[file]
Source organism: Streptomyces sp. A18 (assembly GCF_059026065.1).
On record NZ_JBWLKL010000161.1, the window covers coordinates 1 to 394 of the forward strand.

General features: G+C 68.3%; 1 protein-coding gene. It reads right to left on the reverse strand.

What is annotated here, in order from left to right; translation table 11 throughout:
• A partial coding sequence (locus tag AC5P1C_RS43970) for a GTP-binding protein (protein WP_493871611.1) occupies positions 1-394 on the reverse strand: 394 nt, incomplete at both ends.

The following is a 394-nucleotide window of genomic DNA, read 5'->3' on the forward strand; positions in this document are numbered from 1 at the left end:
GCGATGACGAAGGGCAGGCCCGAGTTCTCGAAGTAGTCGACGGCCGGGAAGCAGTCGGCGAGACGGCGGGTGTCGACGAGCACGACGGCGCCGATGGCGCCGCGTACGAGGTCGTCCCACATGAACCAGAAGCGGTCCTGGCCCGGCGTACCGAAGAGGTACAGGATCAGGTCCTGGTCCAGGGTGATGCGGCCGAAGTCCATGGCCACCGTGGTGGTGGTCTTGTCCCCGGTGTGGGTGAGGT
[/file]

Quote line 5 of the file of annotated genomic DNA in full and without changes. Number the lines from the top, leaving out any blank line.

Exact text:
• A partial coding sequence (locus tag AC5P1C_RS43970) for a GTP-binding protein (protein WP_493871611.1) occupies positions 1-394 on the reverse strand: 394 nt, incomplete at both ends.